There's a charming simplicity to THE ILLUSIONIST which has suffered repeated comparison to Nolan's serpentine PRESTIGE. A beautifully-shot period romance that unwisely switches to mystery mode, it contains two very good things. First: Rufus Sewell's quietly explosive portrayal of tragic Prince Leopold who is, in my mind, unfairly maligned as villain by a creepy magician (Ed Norton). And second: Philip Glass.
Continues the contemporary, predictable and trite shyamalan tradition of "surprising twist at the end". there's nothing particularly significant in the premise nor the results, aside from a good cinematography and score.
"Have we not each experienced the sensation that a beautiful moment seemed to pass to quickly, and wished that we could make it linger? Or felt time slow on a dull day, and wished that we could speed things up a bit?" -Eisenehim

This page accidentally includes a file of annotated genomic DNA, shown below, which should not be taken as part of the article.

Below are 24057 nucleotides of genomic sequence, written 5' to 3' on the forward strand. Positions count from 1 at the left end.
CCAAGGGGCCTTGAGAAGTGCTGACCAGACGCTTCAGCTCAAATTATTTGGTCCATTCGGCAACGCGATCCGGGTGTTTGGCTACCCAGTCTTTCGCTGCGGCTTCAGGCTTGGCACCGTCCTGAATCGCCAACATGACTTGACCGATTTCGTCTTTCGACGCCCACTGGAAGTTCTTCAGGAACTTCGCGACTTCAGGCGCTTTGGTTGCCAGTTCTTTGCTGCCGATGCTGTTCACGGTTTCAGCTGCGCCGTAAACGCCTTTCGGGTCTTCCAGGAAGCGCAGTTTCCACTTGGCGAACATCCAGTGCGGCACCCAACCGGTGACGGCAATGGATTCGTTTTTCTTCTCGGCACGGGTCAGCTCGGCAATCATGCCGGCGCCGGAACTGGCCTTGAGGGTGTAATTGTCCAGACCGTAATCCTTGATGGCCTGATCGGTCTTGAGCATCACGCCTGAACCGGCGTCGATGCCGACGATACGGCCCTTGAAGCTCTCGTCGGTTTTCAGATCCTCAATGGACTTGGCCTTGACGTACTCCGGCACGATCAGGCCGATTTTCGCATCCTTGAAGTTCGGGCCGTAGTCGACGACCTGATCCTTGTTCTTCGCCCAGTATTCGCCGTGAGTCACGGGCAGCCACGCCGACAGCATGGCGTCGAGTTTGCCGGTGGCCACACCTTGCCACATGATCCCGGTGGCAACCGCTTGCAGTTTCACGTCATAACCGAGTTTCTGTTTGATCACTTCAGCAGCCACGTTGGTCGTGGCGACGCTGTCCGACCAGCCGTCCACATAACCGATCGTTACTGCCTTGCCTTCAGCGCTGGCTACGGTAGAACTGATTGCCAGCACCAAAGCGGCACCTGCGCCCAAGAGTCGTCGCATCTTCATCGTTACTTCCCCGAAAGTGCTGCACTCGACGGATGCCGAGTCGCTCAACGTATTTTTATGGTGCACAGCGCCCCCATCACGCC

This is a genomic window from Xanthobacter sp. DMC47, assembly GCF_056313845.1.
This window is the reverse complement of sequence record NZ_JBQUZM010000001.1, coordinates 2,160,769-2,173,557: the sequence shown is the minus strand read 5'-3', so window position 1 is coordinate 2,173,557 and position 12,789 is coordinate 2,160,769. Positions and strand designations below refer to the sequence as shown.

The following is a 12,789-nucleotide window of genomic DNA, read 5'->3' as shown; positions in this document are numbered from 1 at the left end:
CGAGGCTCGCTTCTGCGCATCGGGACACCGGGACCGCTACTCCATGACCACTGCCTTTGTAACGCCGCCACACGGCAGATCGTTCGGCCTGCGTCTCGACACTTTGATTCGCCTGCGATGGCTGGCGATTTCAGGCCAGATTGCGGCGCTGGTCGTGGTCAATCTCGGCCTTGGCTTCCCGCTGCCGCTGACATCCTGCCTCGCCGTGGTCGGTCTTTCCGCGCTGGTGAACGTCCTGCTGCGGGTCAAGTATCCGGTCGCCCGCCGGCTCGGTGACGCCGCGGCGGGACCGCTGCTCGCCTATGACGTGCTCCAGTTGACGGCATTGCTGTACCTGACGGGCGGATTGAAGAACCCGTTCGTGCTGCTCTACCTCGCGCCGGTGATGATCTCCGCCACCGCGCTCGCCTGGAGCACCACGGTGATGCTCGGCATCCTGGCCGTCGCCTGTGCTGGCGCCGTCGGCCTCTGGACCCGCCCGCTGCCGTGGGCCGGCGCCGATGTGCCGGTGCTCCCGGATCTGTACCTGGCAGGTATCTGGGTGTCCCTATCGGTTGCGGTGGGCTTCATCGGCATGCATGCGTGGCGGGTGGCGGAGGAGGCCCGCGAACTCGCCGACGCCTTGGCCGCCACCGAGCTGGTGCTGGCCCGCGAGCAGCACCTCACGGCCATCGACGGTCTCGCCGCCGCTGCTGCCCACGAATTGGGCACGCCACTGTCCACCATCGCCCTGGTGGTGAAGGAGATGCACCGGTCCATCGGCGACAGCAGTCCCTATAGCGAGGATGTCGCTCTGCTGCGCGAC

Really beautiful film with a fun and thrilling story. Sort of easy to call the ending but at the journey was entertaining and the acting was great. The scene capture above might be the best moment of the film.
It's a movie about illusions, but the first half is mostly flat melodrama that bored me. Even the magic tricks didn't seem that impressive (probably because they were CGI). When a murder's thrown in the mix, things finally get interesting, but the third act pulls a twist ending out of nowhere and to me it felt forced and too convenient. The acting was fine, but I wouldn't recommend it.
An enjoyable story with excellent sets and a nice semi-twist in the tale. Unfortunately it skirts the edge of CG versus real illusion a little too often taking away the authenticity when it was needed most. That said, the scene where Giamatti's character unfolds the deception is a moment of real magic.